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The Critical Role of Mast Cells in Allergy and Inflammation

Authors

  • THEOHARIS C. THEOHARIDES,

    1. Department of Pharmacology and Experimental Therapeutics, Tufts University School of Medicine, Tufts–New England Medical Center, Boston, Massachusetts 02111, USA
    2. Department of Biochemistry, Tufts University School of Medicine, Tufts–New England Medical Center, Boston, Massachusetts 02111, USA
    3. Department of Internal Medicine, Tufts University School of Medicine, Tufts–New England Medical Center, Boston, Massachusetts 02111, USA
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  • DIMITRIOS KALOGEROMITROS

    1. Allergy Division, Attikon Hospital, Athens University Medical School, Athens, Greece
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Address for correspondence: T.C. Theoharides, Ph.D., M.D., Department of Pharmacology and Experimental Therapeutics, Tufts University School of Medicine, 136 Harrison Avenue, Boston, MA 02111, USA. Voice: 617-636-6866; fax: 617-636-2456.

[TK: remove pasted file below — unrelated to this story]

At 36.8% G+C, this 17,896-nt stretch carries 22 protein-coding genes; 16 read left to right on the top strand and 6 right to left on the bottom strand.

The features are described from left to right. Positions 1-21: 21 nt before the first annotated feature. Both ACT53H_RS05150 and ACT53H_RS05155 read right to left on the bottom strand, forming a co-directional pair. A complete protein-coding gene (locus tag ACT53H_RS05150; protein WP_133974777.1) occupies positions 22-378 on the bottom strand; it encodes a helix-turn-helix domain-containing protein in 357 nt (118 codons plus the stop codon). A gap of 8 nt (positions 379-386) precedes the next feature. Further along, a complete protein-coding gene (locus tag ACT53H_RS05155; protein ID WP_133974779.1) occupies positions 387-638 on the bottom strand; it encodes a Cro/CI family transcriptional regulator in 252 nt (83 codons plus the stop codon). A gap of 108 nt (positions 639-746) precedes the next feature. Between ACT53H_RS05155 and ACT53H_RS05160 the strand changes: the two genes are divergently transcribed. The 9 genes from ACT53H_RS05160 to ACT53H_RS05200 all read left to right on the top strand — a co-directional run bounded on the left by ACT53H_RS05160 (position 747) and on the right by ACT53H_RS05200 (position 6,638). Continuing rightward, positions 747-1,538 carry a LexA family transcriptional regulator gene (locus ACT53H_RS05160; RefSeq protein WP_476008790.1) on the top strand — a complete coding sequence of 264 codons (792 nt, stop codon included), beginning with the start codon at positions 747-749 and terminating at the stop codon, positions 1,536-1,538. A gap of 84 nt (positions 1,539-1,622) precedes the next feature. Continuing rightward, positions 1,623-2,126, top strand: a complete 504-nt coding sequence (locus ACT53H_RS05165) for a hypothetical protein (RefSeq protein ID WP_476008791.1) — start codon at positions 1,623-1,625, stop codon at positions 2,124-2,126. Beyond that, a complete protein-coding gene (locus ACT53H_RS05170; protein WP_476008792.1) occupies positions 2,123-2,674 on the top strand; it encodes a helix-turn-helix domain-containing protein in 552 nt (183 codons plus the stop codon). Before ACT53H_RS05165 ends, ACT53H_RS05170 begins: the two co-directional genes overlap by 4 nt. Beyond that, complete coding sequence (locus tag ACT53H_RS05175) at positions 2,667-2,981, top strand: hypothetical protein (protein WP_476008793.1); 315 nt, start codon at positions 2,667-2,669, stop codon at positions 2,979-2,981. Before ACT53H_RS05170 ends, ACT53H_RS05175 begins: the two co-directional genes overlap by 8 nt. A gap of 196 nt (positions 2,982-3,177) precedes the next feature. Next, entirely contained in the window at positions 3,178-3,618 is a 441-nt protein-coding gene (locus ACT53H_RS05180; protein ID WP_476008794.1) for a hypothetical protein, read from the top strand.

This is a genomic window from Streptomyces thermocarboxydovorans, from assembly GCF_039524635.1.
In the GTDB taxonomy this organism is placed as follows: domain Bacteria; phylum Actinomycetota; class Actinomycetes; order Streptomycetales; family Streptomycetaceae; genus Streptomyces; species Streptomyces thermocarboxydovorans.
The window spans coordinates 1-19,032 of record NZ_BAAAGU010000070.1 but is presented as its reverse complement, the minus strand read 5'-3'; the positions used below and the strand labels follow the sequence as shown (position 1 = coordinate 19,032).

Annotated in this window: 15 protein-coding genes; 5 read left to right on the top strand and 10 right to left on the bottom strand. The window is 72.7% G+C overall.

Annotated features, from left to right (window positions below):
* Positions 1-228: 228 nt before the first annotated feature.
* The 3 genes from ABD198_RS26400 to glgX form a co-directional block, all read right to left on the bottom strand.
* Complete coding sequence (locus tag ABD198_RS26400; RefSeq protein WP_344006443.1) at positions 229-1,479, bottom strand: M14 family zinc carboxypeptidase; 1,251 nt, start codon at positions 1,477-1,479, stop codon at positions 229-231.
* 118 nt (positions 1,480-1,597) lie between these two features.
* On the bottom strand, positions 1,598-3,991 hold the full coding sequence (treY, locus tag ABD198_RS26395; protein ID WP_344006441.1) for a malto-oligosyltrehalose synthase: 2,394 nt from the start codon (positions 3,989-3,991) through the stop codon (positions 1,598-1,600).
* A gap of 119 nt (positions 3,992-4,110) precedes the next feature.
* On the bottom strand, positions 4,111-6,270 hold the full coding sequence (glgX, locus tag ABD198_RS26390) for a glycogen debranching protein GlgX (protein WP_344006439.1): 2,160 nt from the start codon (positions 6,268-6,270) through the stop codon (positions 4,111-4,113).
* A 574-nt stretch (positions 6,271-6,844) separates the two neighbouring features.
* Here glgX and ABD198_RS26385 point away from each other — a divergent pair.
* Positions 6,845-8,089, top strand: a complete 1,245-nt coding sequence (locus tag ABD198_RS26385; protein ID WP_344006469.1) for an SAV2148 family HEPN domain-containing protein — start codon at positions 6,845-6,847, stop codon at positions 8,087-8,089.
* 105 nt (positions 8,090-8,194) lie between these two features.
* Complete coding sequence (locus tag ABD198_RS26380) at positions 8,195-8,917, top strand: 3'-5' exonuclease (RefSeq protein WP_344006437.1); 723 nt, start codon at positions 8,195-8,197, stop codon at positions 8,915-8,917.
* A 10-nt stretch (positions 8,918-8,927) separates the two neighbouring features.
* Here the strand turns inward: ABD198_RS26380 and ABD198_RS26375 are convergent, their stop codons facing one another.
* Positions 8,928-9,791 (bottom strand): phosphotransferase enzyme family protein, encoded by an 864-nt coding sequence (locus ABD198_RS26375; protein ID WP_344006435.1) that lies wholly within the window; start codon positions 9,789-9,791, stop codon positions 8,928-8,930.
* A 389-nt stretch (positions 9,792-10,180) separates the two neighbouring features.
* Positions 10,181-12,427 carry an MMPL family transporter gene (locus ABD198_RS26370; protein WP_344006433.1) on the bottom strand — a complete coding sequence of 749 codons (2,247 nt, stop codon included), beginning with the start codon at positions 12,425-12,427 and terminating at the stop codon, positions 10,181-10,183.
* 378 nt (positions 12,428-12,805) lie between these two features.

e-mail: theoharis.theoharides@tufts.edu

Abstract

Abstract: Mast cells are well known for their involvement in allergic and anaphylactic reactions, but recent findings implicate them in a variety of inflammatory diseases affecting different organs, including the heart, joints, lungs, and skin. In these cases, mast cells appear to be activated by triggers other than aggregation of their IgE receptors (FcɛRI), such as anaphylatoxins, immunoglobulin-free light chains, superantigens, neuropeptides, and cytokines leading to selective release of mediators without degranulation. These findings could explain inflammatory diseases, such as asthma, atopic dermatitis, coronary inflammation, and inflammatory arthritis, all of which worsen by stress. It is proposed that the pathogenesis of these diseases involve mast cell activation by local release of corticotropin-releasing hormone (CRH) or related peptides. Combination of CRH receptor antagonists and mast cell inhibitors may present novel therapeutic interventions.

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